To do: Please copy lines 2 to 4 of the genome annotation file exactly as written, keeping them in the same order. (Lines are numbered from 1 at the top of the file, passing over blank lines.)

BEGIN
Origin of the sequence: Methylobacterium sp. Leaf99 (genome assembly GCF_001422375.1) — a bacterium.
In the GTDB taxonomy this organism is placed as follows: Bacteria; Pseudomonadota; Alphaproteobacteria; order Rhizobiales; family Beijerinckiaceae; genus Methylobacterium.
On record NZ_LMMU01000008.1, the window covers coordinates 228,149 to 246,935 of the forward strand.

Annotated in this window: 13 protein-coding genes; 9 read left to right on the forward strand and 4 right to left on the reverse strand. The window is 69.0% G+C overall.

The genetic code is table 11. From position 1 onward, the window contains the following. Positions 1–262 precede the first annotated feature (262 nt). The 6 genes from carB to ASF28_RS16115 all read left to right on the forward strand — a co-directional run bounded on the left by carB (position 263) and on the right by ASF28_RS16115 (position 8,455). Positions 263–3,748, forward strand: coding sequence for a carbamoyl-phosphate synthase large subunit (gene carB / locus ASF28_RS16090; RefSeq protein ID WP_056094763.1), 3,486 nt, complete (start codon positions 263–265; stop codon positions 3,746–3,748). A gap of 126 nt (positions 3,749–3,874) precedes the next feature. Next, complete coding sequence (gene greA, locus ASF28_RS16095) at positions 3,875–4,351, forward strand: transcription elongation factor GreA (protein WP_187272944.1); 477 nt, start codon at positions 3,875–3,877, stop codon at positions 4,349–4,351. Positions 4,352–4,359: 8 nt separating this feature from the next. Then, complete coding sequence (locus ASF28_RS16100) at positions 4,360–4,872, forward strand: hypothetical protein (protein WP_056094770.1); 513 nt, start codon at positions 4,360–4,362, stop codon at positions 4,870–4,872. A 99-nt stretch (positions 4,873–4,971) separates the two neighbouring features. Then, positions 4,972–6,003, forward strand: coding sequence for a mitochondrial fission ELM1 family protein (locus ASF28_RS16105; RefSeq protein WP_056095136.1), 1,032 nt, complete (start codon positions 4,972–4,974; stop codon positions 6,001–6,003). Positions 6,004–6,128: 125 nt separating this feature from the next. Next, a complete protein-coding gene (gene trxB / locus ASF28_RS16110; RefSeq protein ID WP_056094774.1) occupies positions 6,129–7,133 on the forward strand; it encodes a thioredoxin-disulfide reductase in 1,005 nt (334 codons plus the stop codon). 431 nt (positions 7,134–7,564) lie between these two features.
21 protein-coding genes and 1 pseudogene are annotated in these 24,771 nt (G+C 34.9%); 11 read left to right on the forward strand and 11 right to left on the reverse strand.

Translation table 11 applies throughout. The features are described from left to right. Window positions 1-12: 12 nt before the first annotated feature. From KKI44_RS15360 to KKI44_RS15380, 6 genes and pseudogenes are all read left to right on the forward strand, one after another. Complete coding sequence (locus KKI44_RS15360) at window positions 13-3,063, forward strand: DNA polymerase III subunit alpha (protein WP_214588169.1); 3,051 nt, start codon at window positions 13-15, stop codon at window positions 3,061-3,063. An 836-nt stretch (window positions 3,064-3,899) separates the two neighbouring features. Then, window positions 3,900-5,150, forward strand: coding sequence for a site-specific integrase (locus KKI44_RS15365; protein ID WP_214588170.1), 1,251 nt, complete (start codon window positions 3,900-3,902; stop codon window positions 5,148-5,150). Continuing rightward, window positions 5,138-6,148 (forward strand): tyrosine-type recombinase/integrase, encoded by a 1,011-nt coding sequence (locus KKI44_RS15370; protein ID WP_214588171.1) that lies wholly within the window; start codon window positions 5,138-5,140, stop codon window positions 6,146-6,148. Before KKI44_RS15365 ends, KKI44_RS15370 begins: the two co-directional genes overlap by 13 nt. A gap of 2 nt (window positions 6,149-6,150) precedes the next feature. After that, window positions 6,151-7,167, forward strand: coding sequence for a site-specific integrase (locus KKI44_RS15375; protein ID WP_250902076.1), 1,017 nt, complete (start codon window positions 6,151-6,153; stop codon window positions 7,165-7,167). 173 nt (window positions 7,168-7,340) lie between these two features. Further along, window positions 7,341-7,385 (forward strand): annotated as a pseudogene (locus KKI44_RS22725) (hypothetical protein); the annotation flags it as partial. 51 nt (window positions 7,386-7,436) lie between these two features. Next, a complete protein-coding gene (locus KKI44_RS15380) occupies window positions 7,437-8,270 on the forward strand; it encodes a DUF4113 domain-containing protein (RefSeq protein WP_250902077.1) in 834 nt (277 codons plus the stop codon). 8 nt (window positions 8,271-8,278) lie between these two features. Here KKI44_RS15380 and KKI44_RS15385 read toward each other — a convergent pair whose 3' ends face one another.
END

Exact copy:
In the GTDB taxonomy this organism is placed as follows: Bacteria; Pseudomonadota; Alphaproteobacteria; order Rhizobiales; family Beijerinckiaceae; genus Methylobacterium.
On record NZ_LMMU01000008.1, the window covers coordinates 228,149 to 246,935 of the forward strand.

Annotated in this window: 13 protein-coding genes; 9 read left to right on the forward strand and 4 right to left on the reverse strand. The window is 69.0% G+C overall.